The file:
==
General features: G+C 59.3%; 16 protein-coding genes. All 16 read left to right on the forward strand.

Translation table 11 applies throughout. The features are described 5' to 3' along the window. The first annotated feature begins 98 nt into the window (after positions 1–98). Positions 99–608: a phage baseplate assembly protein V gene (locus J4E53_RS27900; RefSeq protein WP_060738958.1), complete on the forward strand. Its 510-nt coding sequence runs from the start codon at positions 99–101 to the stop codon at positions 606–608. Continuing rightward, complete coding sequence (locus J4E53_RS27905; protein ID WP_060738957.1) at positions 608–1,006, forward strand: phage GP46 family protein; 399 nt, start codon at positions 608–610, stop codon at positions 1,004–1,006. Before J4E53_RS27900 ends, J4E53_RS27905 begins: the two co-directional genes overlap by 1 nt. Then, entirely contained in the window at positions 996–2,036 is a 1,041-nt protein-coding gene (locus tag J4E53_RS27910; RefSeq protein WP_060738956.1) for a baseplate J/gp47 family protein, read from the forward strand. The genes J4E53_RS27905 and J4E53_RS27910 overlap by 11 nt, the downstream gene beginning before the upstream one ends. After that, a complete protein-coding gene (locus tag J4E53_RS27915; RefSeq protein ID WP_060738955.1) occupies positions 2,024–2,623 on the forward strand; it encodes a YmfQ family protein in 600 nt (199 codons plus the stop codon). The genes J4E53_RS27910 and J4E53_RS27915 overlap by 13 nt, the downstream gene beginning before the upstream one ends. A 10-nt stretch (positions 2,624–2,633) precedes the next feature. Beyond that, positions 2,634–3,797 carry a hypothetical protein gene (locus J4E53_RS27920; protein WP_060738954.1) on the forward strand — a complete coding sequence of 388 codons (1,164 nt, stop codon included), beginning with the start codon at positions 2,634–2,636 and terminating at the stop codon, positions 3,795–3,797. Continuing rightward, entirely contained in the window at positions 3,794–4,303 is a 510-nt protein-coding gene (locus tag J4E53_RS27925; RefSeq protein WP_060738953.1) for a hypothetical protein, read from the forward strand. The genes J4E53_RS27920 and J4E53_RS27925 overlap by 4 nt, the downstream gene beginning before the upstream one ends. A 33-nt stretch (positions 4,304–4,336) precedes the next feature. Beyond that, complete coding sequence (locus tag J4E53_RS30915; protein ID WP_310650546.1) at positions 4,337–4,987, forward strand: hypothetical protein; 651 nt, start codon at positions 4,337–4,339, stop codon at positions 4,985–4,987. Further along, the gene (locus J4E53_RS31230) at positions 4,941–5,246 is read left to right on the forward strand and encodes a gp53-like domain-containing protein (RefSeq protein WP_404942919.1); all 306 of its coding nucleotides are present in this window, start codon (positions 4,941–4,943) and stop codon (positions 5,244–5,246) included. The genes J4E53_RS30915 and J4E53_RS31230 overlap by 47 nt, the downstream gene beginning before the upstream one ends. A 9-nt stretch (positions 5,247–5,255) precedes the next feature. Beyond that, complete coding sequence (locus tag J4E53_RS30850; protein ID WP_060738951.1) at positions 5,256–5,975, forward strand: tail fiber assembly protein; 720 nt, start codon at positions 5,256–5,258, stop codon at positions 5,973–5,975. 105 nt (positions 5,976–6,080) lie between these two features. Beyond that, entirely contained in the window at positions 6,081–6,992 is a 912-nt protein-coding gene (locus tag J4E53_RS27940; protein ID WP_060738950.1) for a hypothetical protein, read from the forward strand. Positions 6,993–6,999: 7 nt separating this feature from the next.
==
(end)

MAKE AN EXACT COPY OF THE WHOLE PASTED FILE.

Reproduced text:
General features: G+C 59.3%; 16 protein-coding genes. All 16 read left to right on the forward strand.

Translation table 11 applies throughout. The features are described 5' to 3' along the window. The first annotated feature begins 98 nt into the window (after positions 1–98). Positions 99–608: a phage baseplate assembly protein V gene (locus J4E53_RS27900; RefSeq protein WP_060738958.1), complete on the forward strand. Its 510-nt coding sequence runs from the start codon at positions 99–101 to the stop codon at positions 606–608. Continuing rightward, complete coding sequence (locus J4E53_RS27905; protein ID WP_060738957.1) at positions 608–1,006, forward strand: phage GP46 family protein; 399 nt, start codon at positions 608–610, stop codon at positions 1,004–1,006. Before J4E53_RS27900 ends, J4E53_RS27905 begins: the two co-directional genes overlap by 1 nt. Then, entirely contained in the window at positions 996–2,036 is a 1,041-nt protein-coding gene (locus tag J4E53_RS27910; RefSeq protein WP_060738956.1) for a baseplate J/gp47 family protein, read from the forward strand. The genes J4E53_RS27905 and J4E53_RS27910 overlap by 11 nt, the downstream gene beginning before the upstream one ends. After that, a complete protein-coding gene (locus tag J4E53_RS27915; RefSeq protein ID WP_060738955.1) occupies positions 2,024–2,623 on the forward strand; it encodes a YmfQ family protein in 600 nt (199 codons plus the stop codon). The genes J4E53_RS27910 and J4E53_RS27915 overlap by 13 nt, the downstream gene beginning before the upstream one ends. A 10-nt stretch (positions 2,624–2,633) precedes the next feature. Beyond that, positions 2,634–3,797 carry a hypothetical protein gene (locus J4E53_RS27920; protein WP_060738954.1) on the forward strand — a complete coding sequence of 388 codons (1,164 nt, stop codon included), beginning with the start codon at positions 2,634–2,636 and terminating at the stop codon, positions 3,795–3,797. Continuing rightward, entirely contained in the window at positions 3,794–4,303 is a 510-nt protein-coding gene (locus tag J4E53_RS27925; RefSeq protein WP_060738953.1) for a hypothetical protein, read from the forward strand. The genes J4E53_RS27920 and J4E53_RS27925 overlap by 4 nt, the downstream gene beginning before the upstream one ends. A 33-nt stretch (positions 4,304–4,336) precedes the next feature. Beyond that, complete coding sequence (locus tag J4E53_RS30915; protein ID WP_310650546.1) at positions 4,337–4,987, forward strand: hypothetical protein; 651 nt, start codon at positions 4,337–4,339, stop codon at positions 4,985–4,987. Further along, the gene (locus J4E53_RS31230) at positions 4,941–5,246 is read left to right on the forward strand and encodes a gp53-like domain-containing protein (RefSeq protein WP_404942919.1); all 306 of its coding nucleotides are present in this window, start codon (positions 4,941–4,943) and stop codon (positions 5,244–5,246) included. The genes J4E53_RS30915 and J4E53_RS31230 overlap by 47 nt, the downstream gene beginning before the upstream one ends. A 9-nt stretch (positions 5,247–5,255) precedes the next feature. Beyond that, complete coding sequence (locus tag J4E53_RS30850; protein ID WP_060738951.1) at positions 5,256–5,975, forward strand: tail fiber assembly protein; 720 nt, start codon at positions 5,256–5,258, stop codon at positions 5,973–5,975. 105 nt (positions 5,976–6,080) lie between these two features. Beyond that, entirely contained in the window at positions 6,081–6,992 is a 912-nt protein-coding gene (locus tag J4E53_RS27940; protein ID WP_060738950.1) for a hypothetical protein, read from the forward strand. Positions 6,993–6,999: 7 nt separating this feature from the next.